Just plain Draft!

The NFL Draft is a unique sporting event. For starters it lasts three days and there isn't even any sport played.

Last Updated: 25/04/13 at 13:16 Post Comment

Some teams might be hoping for some devine intervention when it comes to the NFL

Some teams might be hoping for some devine intervention when it comes to the NFL

On Thursday night American time (the early hours of Friday morning for pigskin fans in Britain) the process begins in New York, with the Kansas City Chiefs getting the ball rolling, figuratively speaking.

But what's it all really about? Well, for those that aren't experienced with Drafts (don't get that confused with draughts, that's a board game for those who can't be bothered to play chess) let us break it all down for you in a Q&A session.

And don't forget you can catch the opening round of this year's Draft LIVE on Sky Sports 1 HD.

So what is the NFL Draft all about?

It's a chance for the best players from college football to get selected by NFL teams. It's not done with a random draw like pulling a ticket at the deli counter in your supermarket, though. The team with the worst record the previous season gets to go first, then the second worst follows and so on and so on. The idea is it gives the poorest franchises the best chance to improve as quickly as possible by allowing them to select the cream of the crop. Those eliminated in the play-offs slot into the order dependent on where they were knocked out during the post season, with the Super Bowl champions always last but by no means least on the list. There are seven rounds in total.

So where does this happen

Well, the 'show' takes place in New York, at the Radio City Music Hall located in Rockafeller Center. It has become a huge event, now spanning three days. This year the first round takes place on Thursday night and is aired in a prime-time evening slot on American television. Each team gets 10 minutes to make their pick. Rounds two and three, which are given time limits of seven and five minutes respectively for each pick, then follow on Friday.

There's no rest for the wicked, though, as Saturday sees rounds four to seven take place - each pick in those is allotted five minutes. Fans attend to cheer their team's picks, with much noise created when the hometown Giants and Jets are on the clock. They are less enthusiastic, however, when it's the Philadelphia Eagles' turn.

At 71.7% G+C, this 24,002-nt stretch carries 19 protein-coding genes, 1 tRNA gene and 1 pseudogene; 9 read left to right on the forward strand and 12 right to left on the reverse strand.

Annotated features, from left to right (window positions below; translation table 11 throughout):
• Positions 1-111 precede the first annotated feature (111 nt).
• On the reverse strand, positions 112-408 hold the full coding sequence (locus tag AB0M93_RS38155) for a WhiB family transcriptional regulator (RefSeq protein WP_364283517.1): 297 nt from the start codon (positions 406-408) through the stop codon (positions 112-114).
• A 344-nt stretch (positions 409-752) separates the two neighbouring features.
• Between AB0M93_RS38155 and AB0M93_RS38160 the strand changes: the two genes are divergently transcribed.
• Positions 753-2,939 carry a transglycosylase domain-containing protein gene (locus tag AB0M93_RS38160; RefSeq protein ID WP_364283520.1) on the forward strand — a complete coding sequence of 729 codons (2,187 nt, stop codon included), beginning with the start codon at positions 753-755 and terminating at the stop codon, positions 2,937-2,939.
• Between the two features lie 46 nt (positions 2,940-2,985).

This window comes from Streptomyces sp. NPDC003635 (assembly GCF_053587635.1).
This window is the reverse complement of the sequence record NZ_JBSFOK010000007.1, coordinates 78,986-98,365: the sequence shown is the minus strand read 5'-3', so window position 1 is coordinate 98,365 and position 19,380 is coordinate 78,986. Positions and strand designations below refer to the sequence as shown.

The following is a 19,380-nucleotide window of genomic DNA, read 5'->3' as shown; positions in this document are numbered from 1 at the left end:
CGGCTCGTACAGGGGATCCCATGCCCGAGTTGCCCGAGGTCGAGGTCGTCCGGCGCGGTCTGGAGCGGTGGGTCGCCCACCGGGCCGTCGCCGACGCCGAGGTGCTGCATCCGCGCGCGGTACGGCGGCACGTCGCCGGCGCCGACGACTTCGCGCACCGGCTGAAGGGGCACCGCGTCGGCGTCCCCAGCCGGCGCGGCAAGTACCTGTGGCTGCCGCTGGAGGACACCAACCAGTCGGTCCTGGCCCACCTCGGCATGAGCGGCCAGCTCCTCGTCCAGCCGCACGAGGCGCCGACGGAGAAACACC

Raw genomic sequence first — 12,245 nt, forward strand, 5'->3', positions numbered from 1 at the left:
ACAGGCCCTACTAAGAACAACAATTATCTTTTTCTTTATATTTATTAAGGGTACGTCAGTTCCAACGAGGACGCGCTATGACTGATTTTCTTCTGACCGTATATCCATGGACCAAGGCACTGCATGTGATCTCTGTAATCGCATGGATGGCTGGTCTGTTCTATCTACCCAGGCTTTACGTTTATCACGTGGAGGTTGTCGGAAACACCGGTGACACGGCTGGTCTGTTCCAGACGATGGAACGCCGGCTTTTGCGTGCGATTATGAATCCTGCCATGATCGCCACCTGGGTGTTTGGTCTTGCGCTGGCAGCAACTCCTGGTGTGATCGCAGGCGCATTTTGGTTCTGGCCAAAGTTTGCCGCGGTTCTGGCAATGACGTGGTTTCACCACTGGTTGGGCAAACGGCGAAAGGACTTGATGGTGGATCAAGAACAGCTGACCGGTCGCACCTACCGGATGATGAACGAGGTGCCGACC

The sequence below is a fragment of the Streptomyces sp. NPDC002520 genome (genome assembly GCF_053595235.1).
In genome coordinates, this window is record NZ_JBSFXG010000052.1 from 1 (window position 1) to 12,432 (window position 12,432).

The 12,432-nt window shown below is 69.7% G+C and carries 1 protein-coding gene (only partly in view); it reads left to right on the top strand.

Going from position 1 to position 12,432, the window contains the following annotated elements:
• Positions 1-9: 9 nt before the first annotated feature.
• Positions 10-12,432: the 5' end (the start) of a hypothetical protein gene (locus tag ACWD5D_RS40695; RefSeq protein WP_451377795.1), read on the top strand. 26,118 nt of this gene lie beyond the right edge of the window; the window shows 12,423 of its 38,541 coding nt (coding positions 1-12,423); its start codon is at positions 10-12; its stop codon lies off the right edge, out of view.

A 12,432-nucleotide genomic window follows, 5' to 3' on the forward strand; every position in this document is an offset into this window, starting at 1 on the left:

Anyone else go along?

Yeah, there's a few other people, apart from the fans. The NFL commissioner Roger Goodell announces the beginning of the draft, which means immediately the clock is ticking for the first team (which this year is the Kansas City Chiefs). The commish will also come out and announce all the other first-round selections, before posing with any players who are present and waiting for their name to be called in the Green Room. Once they've been chosen, they will hug it out with their family members who have sat with them waiting, high-five their agents and then slowly make their way to the stage, on the way being equipped with their new employees' shirt and cap. It's not a great look to go with their suit and tie, but who is going to laugh at a 300lb lineman whilst he poses for pictures with Mr Goodell? No one, that's who.

The franchises are present, but not in vast numbers. Instead they create 'war rooms' at their team headquarters. There they will have vast draft boards listing all the players in the order they've graded. In the room will be the head coach and some of his staff, the scouting unit, the general manager and some of his assistants and normally the owner. They phone through each selection to their representative in New York, who then passes on a card containing the name to a league official. But they don't just sit back then and wait for another go - the phones will be buzzing with potential trades as they look to move up or down to get what they want. They'll also speak immediately to the player they picked ahead of the start of training camps.

So how do the teams know who to take?

They can watch footage of the players in action for their colleges and they will have a team of scouts to do just that. There is then the week-long scouting combine, which basically amounts to a meat market for highly-gifted athletes who are invited along to attend in Indianapolis. Those selected come along and undertake a series of skill drills as well as physical tests.

That is not all - there are medicals and also the 'Wonderlic Test', which 'assesses the aptitude of prospective employees for learning and problem-solving' (because you can always work out who is going to be the best running back by the way he solves mathematical equations). Some teams put value in the Wonderlic, others do not. Morris Claiborne managed an almighty score of four last year (the average is said to be about 20) and was duly taken sixth overall by the Dallas Cowboys. The NFL teams get the chance to meet with players for interviews at the Combine which this year took place in February.

There are regional combines for those not invited to the main event too, plus many Universities hold 'Pro Days' where their players go through their paces in front of those NFL teams who want to show up and any initially injured for the Scouting Combine get to display their skills and also prove their fitness.

So which stars do we see now in the NFL were drafted in 2012?